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hotrodowner 06-23-2002 06:24 PM

To anyone=(To go public or not to go public that is the question...)
I don't know whether to help people in my community discover linux or not. I mainly just want these questions answered I have been thinking about for a few months now.
1) Since Linux is Open Source, doesn't that mean it would easier for crackers and "Bad People" to write malicious code? (Viruses, Trojan Horses, etc.)
2) How do I know ,without viewing that gibberish you (plural) call source code, that there isn't some secret Super-User login that the coders put in?
3) What's with the Lindows people, their going to give Linux a bad name?
4) How fast could the Linux community respond to a virus?

trickykid 06-23-2002 06:43 PM

1.) Not necessarily. They can see the code but that doesn't mean that all Linux boxes are the same. Plus the way regular users and then root is setup, if your regular user gets a virus in most cases the whole system wouldn't get affected since a regular user doesn't have full permissions on the system, usually only for their home directory.

2.) View the code to make sure for yourself. ;)
I highly doubt that would happen since if anyone who does find it will usually report it since everyone has access to the source itself.

3.) Just ignore them and they'll surely die out hopefully.

4.) Fairly fast, faster than Microsoft does. Look how quickly updates and patches come out. Microsoft still has known vulnerabilities that they still deny don't exist. Plus if your smart enough, you can always patch it yourself maybe.. :)

hotrodowner 06-23-2002 06:58 PM

I understand that the regular user has limited permissions, but isn't it possible for a trojan &/or cracker to break this limit?

trickykid 06-23-2002 07:10 PM

Well anything is possible, but still I find it a very difficult task to make a trojan or virus to possibly break this. Also to consider that not all distro's are specifically the same, with different configurations and such.

Phonics3k 06-23-2002 07:23 PM

if i am right most viruses these days are made in vb and vbs, meanin they dont work in linux(or at least i dont think they do). So we are fairly safe

hotrodowner 06-23-2002 07:41 PM

I appreciate the replies and hope for more thoughts!

Goatdemon 06-23-2002 09:08 PM

script kiddies arn't gonna take the time to mess with linux and most if not all respectable hackers either hate windows or windows users for one reason or another

Mik 06-24-2002 06:58 AM

I think open source is a lot better. A person can try to make their code as safe as possible but there is always some things you might overlook. So having a bunch of people able to see how the program works will generally make it safer.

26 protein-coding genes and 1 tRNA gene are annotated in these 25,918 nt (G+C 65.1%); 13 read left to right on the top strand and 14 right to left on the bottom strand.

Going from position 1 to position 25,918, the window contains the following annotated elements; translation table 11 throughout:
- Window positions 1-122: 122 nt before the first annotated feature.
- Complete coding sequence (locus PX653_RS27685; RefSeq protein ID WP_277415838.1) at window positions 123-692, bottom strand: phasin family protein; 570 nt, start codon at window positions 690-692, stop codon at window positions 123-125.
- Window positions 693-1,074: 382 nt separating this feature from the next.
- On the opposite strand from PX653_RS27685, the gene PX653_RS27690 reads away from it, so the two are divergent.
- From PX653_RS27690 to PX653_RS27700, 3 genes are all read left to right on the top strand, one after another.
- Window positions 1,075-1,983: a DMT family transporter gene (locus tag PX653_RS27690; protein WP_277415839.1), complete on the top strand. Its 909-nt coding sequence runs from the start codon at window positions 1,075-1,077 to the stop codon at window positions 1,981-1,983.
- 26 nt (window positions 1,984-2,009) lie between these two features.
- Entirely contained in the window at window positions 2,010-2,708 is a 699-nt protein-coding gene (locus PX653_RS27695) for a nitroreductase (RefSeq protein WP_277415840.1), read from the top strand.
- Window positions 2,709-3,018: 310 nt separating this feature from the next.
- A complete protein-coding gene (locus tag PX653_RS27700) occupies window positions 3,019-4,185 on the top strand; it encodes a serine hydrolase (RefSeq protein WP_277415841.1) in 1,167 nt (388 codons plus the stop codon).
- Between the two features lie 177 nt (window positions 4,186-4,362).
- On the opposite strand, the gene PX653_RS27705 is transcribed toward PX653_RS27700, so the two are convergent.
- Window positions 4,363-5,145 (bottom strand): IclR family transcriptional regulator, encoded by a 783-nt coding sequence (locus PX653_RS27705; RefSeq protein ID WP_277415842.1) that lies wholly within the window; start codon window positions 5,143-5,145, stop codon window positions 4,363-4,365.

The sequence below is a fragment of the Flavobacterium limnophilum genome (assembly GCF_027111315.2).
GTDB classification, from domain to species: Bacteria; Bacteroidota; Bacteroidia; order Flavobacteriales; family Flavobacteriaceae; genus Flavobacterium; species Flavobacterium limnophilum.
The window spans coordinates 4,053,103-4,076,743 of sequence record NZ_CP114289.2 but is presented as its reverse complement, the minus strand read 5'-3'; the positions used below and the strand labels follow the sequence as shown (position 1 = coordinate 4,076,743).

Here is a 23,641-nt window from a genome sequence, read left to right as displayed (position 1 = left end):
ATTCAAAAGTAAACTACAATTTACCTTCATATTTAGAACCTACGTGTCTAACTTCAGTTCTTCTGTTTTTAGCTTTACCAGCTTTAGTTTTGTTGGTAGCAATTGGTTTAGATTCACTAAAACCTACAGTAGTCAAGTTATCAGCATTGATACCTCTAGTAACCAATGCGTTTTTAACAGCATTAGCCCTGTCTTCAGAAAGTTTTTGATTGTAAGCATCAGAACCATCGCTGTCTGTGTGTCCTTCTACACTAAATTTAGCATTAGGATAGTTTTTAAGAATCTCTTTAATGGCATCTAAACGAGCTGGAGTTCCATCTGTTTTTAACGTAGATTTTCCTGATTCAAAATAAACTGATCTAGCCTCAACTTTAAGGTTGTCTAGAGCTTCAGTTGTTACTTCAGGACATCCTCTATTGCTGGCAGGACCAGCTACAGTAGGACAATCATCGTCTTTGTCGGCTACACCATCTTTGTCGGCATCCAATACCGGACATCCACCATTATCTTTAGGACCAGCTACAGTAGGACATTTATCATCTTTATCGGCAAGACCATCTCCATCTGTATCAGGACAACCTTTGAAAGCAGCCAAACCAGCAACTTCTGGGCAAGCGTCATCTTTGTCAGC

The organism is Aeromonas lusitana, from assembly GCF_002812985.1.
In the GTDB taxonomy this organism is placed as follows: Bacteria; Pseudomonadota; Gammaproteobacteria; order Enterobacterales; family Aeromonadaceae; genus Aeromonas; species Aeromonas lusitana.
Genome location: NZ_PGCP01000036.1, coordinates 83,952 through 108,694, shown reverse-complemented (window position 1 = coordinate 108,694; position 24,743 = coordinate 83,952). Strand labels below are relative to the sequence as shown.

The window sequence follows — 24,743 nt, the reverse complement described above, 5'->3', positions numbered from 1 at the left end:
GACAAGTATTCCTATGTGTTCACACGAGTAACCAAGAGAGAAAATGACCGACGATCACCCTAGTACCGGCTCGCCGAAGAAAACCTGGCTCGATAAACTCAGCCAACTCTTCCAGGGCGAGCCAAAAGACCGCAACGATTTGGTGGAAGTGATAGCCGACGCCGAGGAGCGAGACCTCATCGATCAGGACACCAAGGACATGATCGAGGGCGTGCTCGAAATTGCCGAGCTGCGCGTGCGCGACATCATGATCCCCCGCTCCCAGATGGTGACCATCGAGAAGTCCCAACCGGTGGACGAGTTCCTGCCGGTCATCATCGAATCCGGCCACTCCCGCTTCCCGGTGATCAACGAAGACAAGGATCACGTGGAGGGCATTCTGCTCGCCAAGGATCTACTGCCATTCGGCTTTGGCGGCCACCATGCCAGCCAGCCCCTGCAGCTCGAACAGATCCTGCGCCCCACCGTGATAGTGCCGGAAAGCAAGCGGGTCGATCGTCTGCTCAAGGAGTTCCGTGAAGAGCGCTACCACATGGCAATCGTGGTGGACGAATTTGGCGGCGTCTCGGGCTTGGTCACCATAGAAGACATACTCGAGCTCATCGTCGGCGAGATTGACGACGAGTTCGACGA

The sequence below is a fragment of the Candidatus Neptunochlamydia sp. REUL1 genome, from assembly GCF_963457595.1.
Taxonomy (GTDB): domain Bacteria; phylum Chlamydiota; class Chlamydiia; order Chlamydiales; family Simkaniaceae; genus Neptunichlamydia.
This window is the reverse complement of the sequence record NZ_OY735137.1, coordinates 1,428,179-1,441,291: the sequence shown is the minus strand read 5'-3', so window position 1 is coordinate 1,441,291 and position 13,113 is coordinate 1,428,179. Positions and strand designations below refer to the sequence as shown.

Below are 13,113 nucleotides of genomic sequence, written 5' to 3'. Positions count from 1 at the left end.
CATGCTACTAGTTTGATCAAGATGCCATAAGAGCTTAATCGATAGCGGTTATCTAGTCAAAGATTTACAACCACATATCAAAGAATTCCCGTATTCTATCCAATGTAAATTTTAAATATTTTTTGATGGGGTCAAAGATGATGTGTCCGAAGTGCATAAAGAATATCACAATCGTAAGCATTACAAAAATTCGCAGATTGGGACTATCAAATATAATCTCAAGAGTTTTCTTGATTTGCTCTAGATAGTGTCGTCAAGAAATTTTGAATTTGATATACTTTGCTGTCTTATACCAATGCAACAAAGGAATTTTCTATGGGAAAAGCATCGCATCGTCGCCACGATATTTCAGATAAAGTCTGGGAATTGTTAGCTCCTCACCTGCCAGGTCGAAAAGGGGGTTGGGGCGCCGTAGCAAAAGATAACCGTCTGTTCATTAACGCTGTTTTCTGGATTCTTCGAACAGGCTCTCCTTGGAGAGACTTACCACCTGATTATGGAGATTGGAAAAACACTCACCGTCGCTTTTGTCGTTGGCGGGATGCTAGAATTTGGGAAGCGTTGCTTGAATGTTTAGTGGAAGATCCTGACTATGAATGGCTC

The other side of that would be "Security by Obscurity" which is what Microsoft tries to do. But I think that's exactly what attracts hackers. It's a challenge to try and hack something that no one knows about.
I don't think that any opensource coders would put backdoors in their code. I think basically all the coders use their own programs. Most programs get written because they need it themselves. So writing a backdoor would also create a weakness in their own system.

Calum 06-24-2002 07:24 AM

it's impossible to have a backdoor in open source software, because anybody could see it and use it. ipso facto, any backdoor becomes a huge revolving frontdoor.

If this were ever to happen, nobody would use the software, useless as it would obviously be, hundreds of people would write to the author with email about the problem, and within hours somebody would have released patches or a new version which had the gaping hole completely fixed.

hotrodowner 06-25-2002 09:14 AM

How does OpenSource and/or linux protect againist this!

Stephanie 06-25-2002 10:19 AM

In most cases, it requires root access to install programs and such that are capable of stealing info and taking over a PC.

Linux security may not be as great as OpenBSD, which was designed around security, but it is many times over better than M$.

And keep in mind, most distros do not have al the security up to powerful. You can do that yourself.

I would say the best thing to do is not to download and install any program which transmits info over the web. Things like Kazaa and Seti are apps that use your computer for their work. I am sure security breachs can be found in that software for someone to use.

And no, from my understanding Linux does not have a backdoor like Winblows. Even if one was put in, someone out there would create a patch for those that want it.

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